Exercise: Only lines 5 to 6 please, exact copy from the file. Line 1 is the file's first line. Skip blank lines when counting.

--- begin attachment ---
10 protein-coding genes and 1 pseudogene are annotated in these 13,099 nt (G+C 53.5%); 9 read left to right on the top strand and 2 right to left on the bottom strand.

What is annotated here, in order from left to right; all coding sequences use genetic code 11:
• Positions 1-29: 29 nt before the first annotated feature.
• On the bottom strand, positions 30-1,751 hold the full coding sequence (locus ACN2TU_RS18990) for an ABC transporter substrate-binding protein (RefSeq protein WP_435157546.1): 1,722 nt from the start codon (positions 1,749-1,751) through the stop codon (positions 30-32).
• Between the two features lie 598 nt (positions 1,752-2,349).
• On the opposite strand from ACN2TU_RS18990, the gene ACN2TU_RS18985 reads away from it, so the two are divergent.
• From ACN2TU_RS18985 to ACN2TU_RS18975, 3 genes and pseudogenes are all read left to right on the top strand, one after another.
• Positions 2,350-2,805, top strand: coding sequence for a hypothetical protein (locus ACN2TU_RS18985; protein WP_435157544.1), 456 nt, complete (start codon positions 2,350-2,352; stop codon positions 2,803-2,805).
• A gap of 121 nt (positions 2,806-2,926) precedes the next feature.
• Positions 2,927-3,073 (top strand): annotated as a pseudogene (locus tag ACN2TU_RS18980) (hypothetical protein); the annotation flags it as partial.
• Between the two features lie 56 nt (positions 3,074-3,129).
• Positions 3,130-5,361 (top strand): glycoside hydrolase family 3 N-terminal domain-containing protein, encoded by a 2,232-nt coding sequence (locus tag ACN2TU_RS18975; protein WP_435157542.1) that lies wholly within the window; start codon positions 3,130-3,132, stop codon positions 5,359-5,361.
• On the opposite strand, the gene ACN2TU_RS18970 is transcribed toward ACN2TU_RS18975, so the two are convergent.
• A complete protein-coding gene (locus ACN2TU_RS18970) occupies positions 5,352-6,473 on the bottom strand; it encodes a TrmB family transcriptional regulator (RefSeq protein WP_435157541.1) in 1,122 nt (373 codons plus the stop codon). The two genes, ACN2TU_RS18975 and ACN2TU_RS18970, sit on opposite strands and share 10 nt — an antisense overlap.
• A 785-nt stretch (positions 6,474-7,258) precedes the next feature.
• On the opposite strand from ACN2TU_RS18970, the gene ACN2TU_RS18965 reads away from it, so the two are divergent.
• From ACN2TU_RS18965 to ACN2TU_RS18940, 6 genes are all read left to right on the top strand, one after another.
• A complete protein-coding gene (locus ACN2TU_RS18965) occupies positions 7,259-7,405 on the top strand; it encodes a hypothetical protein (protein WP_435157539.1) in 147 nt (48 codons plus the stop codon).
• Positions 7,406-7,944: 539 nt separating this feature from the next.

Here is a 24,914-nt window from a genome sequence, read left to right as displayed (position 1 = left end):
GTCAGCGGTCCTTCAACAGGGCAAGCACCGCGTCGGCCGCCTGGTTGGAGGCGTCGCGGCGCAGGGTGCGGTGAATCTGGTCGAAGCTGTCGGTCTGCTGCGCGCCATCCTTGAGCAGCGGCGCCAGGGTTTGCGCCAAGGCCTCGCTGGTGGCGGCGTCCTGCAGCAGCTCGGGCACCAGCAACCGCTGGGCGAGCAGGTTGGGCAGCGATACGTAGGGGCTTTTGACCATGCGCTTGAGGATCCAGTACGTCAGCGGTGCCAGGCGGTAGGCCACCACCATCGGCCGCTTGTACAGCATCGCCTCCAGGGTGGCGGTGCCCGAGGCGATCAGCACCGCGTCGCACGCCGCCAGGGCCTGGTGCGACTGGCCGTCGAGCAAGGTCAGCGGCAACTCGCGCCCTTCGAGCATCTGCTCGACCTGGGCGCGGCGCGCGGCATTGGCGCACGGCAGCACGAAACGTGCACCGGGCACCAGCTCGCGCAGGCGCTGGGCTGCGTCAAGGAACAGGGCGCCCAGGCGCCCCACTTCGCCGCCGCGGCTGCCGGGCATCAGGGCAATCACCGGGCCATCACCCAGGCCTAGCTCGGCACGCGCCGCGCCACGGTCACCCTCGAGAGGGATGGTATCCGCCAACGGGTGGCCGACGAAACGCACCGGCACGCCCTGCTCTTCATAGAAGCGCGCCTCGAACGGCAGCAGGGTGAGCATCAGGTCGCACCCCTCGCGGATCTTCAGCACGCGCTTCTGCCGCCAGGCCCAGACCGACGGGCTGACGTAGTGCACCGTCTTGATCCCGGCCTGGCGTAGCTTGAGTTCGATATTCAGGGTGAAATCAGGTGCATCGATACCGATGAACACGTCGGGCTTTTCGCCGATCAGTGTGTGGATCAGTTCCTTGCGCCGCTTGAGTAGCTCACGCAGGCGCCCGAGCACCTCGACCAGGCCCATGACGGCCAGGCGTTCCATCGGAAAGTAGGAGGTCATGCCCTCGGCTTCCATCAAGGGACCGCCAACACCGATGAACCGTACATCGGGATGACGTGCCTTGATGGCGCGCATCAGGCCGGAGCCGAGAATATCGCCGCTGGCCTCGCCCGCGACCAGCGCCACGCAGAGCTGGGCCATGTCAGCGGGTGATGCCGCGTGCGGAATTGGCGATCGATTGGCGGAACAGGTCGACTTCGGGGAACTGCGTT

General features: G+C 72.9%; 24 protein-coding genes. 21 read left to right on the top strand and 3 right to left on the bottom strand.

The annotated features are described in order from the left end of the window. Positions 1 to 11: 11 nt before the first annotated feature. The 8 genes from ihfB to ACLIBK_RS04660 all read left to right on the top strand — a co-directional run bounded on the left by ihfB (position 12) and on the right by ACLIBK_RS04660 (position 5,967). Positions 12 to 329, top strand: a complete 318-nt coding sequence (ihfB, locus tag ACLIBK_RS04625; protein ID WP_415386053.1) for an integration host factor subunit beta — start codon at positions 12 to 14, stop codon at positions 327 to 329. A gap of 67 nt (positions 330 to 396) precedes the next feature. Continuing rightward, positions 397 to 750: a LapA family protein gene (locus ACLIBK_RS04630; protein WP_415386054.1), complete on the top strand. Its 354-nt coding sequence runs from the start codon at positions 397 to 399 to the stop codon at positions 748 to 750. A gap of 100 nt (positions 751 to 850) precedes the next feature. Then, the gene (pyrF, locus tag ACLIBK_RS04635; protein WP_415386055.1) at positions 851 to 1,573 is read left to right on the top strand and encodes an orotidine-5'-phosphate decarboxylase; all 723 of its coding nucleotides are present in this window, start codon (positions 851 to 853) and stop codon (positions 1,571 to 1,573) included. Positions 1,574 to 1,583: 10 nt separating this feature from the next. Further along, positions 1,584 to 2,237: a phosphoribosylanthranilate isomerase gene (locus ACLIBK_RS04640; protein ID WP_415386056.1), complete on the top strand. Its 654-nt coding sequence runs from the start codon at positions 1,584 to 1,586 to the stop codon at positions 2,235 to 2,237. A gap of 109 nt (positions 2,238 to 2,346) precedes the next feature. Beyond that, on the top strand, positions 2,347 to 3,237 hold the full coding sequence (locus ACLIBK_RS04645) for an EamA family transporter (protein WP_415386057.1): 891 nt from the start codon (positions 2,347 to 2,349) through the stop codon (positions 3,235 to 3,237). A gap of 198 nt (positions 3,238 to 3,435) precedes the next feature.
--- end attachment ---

• Between the two features lie 598 nt (positions 1,752-2,349).
• On the opposite strand from ACN2TU_RS18990, the gene ACN2TU_RS18985 reads away from it, so the two are divergent.